by Sian Lewin, doctoral researcher in the LSE Department of Sociology
Recently, US and UK regulators announced that six global banks (including Barclays and RBS) will pay over $5.6bn between them in fines for the manipulation of benchmark exchange rates in the foreign currency markets. This is the latest in a seemingly never-ending series of financial scandals including the ‘London Whale’ traders at JP Morgan, the rigging of LIBOR and the alleged HSBC tax avoidance schemes. From these events, it seems that unethical or even illegal behaviour is rife in the banking industry today.
Understandably then, since the financial crisis, there has been a mounting sense of public outrage as each scandal breaks, angrily articulated in this video by Paul Mason from Channel 4 news. Standing in the middle of the City of London, he questions what the regulators are doing to both bring the individuals involved to account and to prevent such misconduct in the future. Such questions are particularly pertinent in the wake of the foreign exchange debacle, where wrongdoing at Barclays occurred after the bank committed to eliminate misconduct in reaching a resolution of the LIBOR investigation with the US regulators.
The answers to these questions, however, are not clear cut. In a speech at the LSE last year, the Deputy Governor of the Bank of England, Minouche Shafiq, questioned whether these compliance breaches in the financial markets were due to unethical behaviour of a few individuals (the bad apples) or whether there was a more systemic problem – the ‘barrel’ of the financial system itself being rotten to the core. Determining whether we are dealing with ‘bad apples’ or a ‘rotten barrel’ dictates the types of regulatory solutions required to address these transgressions.
Regulatory solutions – structure or agency?
Deciding whether to address individual conduct or implement more widespread, structural solutions reflects to some extent the ongoing sociological debate about the relationship between the individual and society. At one extreme, theorists who emphasise agency such as Weber, Parsons & Merton, contend that it is individual actions which bring about the patterns of social life. At the other, theorists including Marx and Durkheim claim that it is the structures of society that influence and determine individual action.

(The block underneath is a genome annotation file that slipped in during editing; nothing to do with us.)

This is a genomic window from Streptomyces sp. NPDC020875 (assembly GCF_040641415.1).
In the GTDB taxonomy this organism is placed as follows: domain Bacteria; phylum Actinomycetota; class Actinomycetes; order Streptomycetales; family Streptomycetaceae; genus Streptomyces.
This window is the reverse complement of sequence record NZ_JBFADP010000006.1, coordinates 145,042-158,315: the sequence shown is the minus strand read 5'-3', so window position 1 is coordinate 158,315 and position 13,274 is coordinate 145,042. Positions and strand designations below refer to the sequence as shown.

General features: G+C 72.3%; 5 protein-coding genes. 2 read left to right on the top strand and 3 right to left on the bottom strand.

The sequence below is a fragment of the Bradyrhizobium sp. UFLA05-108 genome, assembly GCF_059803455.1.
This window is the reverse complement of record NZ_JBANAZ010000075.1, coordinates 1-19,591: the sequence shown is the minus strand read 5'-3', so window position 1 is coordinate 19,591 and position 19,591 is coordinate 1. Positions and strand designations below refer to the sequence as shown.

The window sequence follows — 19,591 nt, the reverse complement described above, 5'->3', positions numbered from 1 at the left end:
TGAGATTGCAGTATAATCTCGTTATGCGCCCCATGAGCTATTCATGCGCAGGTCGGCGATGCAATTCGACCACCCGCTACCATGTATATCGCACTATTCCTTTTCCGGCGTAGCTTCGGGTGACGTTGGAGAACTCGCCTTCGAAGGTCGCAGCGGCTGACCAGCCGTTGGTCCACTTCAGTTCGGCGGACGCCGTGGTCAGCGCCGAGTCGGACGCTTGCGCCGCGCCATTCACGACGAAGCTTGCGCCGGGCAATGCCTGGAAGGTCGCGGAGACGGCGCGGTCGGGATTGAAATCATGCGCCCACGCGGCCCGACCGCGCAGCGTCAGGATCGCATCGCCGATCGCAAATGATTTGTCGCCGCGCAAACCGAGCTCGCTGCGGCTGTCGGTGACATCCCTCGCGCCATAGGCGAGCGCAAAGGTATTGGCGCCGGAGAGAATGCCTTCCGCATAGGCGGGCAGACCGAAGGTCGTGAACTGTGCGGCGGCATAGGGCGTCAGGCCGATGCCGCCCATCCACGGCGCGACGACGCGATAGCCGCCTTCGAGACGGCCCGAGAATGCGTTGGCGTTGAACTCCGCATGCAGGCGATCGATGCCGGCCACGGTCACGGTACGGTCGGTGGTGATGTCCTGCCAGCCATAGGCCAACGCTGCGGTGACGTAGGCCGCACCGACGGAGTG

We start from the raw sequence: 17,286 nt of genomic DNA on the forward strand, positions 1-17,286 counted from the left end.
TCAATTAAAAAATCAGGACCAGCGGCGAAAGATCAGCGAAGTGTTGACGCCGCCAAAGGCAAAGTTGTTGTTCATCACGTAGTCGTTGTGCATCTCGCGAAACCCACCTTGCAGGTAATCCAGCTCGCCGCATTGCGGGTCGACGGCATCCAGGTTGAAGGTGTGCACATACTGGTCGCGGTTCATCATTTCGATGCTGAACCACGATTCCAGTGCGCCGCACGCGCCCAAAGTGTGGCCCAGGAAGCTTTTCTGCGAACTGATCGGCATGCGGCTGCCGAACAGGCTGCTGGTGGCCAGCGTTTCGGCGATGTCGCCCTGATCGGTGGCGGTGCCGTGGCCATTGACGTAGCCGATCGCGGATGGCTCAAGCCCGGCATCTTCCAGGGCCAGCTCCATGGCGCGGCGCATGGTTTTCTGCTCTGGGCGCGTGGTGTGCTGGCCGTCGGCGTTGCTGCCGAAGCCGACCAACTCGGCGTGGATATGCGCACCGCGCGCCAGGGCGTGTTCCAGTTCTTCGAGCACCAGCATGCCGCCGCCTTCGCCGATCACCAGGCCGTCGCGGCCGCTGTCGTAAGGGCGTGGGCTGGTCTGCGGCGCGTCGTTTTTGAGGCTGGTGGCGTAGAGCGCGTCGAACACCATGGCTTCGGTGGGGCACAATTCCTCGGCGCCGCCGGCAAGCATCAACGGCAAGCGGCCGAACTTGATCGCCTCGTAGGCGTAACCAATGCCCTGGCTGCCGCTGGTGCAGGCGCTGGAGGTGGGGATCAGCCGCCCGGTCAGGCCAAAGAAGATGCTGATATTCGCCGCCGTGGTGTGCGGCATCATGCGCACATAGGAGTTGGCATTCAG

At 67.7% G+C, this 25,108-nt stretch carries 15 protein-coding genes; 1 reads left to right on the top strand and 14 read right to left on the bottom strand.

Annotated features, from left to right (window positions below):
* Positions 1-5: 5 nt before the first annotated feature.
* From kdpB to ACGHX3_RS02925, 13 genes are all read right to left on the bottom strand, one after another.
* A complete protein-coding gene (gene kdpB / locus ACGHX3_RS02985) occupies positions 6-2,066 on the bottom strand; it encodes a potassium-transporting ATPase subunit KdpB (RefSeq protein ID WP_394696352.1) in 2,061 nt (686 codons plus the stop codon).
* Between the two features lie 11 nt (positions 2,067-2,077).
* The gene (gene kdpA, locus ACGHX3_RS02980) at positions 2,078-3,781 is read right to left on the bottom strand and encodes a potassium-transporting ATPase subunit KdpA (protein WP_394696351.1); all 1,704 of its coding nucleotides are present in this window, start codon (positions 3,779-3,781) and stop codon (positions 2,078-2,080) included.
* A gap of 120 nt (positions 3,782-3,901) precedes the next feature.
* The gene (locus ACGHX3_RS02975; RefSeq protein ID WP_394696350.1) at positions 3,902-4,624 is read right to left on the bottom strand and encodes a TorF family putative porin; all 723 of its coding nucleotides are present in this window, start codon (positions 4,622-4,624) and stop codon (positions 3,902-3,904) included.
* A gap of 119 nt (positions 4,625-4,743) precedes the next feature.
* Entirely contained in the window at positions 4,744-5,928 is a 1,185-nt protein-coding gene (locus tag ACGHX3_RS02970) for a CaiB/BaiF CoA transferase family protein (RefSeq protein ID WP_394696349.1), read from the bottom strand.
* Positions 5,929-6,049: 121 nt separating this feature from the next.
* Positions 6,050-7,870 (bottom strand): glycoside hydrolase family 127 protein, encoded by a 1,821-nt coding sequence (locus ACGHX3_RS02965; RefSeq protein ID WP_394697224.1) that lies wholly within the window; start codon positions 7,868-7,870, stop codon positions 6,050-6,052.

Relating this to financial misconduct, the structural view of society would suggest that we need regulatory solutions to deal with the structural problems within the financial markets. Measures such as the overhauling of benchmark rate setting and increasing transparency and accountability in the markets though regulations such as the European Markets in Financial Instruments Directive II have already been introduced. However, it is too early to tell whether these structural reforms have been effective.
A more agent-centric approach comprises regulatory standards and sanctions that target individual behaviour; laws that provide for individual criminal prosecution, reducing or removing remuneration incentives that drive excessive risk-taking activities and / or lifetime bans from working in the financial industry. Such responses, it is hoped, would deter individuals in engaging in wrongdoing. However, whilst there have been efforts to restrain the bonus culture in the City of London, their efficacy is questionable, given that the recent misconduct has occurred despite these new rules being in place. Similarly, to date, only twelve individuals in the UK have been charged with fraud offences with respect to LIBOR manipulation.